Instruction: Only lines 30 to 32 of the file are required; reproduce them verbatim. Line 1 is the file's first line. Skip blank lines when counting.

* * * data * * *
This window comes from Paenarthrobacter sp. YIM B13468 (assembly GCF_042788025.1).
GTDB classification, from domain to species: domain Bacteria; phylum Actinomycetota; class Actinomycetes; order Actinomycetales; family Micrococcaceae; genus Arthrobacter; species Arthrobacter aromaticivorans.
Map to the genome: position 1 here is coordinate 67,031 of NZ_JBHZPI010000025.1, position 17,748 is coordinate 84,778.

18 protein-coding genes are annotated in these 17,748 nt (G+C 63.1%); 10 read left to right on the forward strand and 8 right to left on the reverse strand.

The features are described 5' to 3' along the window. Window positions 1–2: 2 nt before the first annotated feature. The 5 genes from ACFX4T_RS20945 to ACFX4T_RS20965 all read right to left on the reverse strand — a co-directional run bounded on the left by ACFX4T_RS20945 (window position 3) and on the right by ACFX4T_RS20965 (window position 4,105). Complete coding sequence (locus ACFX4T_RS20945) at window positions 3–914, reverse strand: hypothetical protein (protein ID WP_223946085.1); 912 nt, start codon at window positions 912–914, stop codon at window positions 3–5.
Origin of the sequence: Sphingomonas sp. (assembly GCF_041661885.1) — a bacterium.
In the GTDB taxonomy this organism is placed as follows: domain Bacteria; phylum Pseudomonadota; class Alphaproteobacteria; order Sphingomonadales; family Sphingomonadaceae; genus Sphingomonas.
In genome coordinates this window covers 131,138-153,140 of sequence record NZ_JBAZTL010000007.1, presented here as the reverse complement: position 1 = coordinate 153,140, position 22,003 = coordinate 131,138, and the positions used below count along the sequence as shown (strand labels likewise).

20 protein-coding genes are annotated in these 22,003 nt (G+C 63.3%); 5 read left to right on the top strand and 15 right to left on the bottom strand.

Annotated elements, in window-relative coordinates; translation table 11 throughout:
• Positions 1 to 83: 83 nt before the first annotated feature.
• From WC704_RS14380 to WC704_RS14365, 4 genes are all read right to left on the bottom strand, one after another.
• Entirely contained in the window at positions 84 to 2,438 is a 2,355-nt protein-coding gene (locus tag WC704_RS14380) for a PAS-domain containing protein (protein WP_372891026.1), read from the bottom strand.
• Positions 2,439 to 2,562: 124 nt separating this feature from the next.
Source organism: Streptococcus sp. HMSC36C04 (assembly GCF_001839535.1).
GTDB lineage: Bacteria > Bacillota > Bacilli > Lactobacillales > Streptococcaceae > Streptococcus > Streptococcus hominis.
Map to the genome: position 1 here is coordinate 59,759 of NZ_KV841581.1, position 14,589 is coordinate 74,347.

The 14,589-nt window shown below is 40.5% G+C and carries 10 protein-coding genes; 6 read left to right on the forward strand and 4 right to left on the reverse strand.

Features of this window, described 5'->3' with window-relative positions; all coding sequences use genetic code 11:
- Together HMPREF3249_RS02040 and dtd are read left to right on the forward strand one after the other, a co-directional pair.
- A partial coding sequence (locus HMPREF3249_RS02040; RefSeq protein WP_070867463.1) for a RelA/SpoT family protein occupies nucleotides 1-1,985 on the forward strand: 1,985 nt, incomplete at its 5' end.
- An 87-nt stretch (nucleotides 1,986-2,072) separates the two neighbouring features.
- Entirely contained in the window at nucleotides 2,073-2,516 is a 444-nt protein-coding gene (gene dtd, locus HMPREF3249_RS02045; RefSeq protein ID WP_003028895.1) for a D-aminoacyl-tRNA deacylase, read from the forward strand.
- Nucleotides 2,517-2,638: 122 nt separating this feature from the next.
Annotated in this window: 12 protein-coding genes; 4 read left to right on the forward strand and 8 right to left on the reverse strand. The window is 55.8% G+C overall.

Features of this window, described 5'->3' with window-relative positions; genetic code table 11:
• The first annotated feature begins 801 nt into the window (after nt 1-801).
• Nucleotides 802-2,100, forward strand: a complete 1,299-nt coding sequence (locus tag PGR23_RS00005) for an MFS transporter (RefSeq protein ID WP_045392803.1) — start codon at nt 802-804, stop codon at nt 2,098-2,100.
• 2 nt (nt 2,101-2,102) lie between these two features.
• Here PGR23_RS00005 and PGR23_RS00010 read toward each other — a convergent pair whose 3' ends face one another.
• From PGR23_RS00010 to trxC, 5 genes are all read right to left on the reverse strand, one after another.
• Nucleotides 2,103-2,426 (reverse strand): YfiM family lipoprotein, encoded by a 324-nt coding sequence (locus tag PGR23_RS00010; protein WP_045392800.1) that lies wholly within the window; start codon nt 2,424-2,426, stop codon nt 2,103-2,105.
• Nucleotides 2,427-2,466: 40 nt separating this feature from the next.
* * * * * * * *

• Here PGR23_RS00005 and PGR23_RS00010 read toward each other — a convergent pair whose 3' ends face one another.
• From PGR23_RS00010 to trxC, 5 genes are all read right to left on the reverse strand, one after another.
• Nucleotides 2,103-2,426 (reverse strand): YfiM family lipoprotein, encoded by a 324-nt coding sequence (locus tag PGR23_RS00010; protein WP_045392800.1) that lies wholly within the window; start codon nt 2,424-2,426, stop codon nt 2,103-2,105.